In 1987, The Great American Bash was spread out over the course of three events throughout month of July. Barry Windham successfully defended the Western States Heritage Championship at each of the Bash events, defeating Rick Steiner, Big Bubba Rogers and Incubus.
The championship’s most well-known appearance was Barry Windham’s defense against Larry Zbyszko inside Long Island’s Nassau Coliseum at Bunkhouse Stampede 1988. The devious Zbyszko won the title thanks to his associate, Baby Doll. However, Zbyszko parted ways with the NWA one year later in favor of AWA, and the Western States Heritage Championship allegedly went with him. ( WATCH)
Rumor has it that when NWA/WCW Champion Ric Flair joined WWE in 1991, the Western States Heritage Championship made a brief appearance at Great American Bash 1991 temporarily representing the WCW Championship. However, this theory has since been disproven, and Larry Zbyszko is supposedly still in possession of the title. Well, as far as we know.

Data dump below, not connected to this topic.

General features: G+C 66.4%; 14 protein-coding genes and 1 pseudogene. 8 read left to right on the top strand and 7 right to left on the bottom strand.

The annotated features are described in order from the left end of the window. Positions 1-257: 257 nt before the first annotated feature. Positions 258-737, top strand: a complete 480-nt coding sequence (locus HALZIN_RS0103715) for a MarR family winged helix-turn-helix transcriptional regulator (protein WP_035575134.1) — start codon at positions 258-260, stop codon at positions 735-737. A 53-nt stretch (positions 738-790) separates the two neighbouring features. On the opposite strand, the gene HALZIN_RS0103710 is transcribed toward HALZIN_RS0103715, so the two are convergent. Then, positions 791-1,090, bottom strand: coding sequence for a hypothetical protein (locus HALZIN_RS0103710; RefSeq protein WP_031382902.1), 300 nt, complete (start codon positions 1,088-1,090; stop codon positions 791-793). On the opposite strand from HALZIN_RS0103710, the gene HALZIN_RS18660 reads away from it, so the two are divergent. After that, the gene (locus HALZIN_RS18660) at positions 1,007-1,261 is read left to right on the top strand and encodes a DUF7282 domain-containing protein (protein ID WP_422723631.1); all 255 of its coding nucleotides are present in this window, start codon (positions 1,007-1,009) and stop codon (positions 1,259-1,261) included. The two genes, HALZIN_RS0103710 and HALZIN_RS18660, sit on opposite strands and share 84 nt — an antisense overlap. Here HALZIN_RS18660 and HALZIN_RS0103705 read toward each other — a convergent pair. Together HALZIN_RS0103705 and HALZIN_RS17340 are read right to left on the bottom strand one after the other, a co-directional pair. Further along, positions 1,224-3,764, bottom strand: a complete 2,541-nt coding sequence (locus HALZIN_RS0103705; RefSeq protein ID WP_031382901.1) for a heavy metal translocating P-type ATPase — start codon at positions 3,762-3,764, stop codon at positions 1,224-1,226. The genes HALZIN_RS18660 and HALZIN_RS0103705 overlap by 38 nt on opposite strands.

WWE Women's Tag Team Championship
To capitalize on the success of the blossoming Divas division during the “Rock ‘n’ Wrestling Connection” era of the 1980s ( FULL STORY), WWE created the WWE Women’s Tag Team Championship. Reigning NWA Women’s Tag Team Champions Velvet McIntyre and Princess Victoria joined WWE in 1983, and because of their status as NWA champions, they were recognized as the first WWE Women’s Tag Champions. When Princess Victoria suffered a career ending neck injury, she was replaced as McIntyre’s partner by Desiree Petersen, who had been trained by WWE Hall of Famer The Fabulous Moolah.
In 1985, Peterson and McIntyre lost the titles to the most well-known tandem to hold these championships – The Glamour Girls of Leilani Kai and Judy Martin. The pair held the championships for several years before losing them to The Jumping Bomb Angels – Noriyo Tateno and Itsuki Yamazaki. This bout occurred at the first-ever Royal Rumble event in 1988, and the Women’s Tag Team Championship had arguably never been contested under brighter lights. ( WATCH) The Glamour Girls won back the titles later that year in Japan, but the championship then vanished, never to be revived.
WCW World Television Championship